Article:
• What the prospect thought: "Gosh, what a nice guy!"
  • How to avoid a repeat: Remember that the best way to build a long-term SALES relationship is to sell to the customer, early and frequently. Put rapport-building activities into a business context, so that you become business allies rather than bosom buddies.
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Reason #6. You didn't know your product.
  • What you did: You didn't take the time to learn the ins and outs of your product set.
  • Why you did it: You figured that you could always check the specification (or call an engineer) later, once the customer was interested.
  • How it screwed you up: The customer knew more about your products (and your competition) than you, totally destroying your credibility and ability to add value.
  • What the prospect thought: "How dare that firm send a complete novice to sell to us!"
  • How to avoid a repeat: When they have product training at the quarterly sales meeting, actually attend the training course -- without a hangover from the previous night's partying. Before calling on the customer, review the products that might interest him. Have all the spec sheets and information to hand (either online or in your briefcase), just in case.
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Reason #5. You didn't know the industry.
  • What you did: You didn't bother to research the basics of the customer's industry.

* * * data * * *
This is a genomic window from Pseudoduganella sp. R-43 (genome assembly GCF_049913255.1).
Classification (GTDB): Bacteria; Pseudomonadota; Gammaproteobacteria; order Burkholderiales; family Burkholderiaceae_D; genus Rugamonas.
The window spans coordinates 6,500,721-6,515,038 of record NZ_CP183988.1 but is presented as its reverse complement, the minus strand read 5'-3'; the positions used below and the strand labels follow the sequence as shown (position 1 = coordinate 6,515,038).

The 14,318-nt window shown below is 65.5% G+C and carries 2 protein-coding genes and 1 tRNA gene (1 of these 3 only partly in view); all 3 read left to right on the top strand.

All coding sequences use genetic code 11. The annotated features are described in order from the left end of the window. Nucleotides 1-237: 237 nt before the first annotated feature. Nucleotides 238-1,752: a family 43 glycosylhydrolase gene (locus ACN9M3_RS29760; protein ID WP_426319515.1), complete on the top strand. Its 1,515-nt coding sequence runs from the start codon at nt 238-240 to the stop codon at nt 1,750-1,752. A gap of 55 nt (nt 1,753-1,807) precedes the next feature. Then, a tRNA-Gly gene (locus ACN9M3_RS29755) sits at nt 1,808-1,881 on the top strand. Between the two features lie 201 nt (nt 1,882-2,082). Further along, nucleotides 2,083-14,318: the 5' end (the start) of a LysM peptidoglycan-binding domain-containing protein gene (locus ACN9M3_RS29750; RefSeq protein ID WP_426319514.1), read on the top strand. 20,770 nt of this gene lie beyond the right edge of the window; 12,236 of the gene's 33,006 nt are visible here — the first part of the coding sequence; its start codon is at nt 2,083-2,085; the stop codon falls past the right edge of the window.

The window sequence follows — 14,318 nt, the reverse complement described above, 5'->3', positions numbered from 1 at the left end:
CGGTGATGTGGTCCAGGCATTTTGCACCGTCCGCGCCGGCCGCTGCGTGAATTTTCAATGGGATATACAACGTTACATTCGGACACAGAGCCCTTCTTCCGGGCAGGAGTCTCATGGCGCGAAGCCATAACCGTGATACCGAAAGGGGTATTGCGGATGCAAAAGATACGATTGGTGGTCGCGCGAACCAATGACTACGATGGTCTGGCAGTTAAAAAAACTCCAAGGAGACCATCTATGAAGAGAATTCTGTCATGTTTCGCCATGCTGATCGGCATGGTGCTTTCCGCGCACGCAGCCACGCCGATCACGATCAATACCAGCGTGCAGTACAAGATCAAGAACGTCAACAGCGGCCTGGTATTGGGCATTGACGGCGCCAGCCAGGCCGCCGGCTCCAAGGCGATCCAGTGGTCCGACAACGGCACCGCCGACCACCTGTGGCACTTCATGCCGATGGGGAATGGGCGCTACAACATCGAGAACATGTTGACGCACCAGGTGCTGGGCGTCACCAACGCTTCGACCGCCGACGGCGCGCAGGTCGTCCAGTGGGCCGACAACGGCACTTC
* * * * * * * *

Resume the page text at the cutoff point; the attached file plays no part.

• Why you did it: You probably figured that one industry is pretty much like another, so why bother learning the details.
  • How it screwed you up: The customer realized that your experience wasn't really applicable to his industry, thereby putting you into the "also-ran" category.
  • What the prospect thought: "Doesn't this guy realize that we have unique needs?"
  • How to avoid a repeat: Prior to meeting with any customer, dig around on the Internet to find analyst reports and news articles about the industry. Find out the major players, the major firms, and the major concerns. Take notes, so that you don't have to do it all over again next time you call on a similar customer.
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Reason #4: You don't know business basics.
  • What you did: You revealed your ignorance of basic business and accounting.
  • Why you did it: Uhhh... Because you are ignorant about basic business and accounting.
  • How it screwed you up: Your lack of knowledge seriously limited your ability to add value. You couldn't talk intelligently about ROI or how your offerings would impact the customer's bottom line.
  • What the prospect thought: "Why is this guy in sales?"
  • How to avoid a repeat: Go to your local college or community college and enroll in a basic business course. Find out how to read a financial report, how understand an annual report, and how to calculate ROI. You don't need an MBA degree to sell, but you do need to know what you're talking about.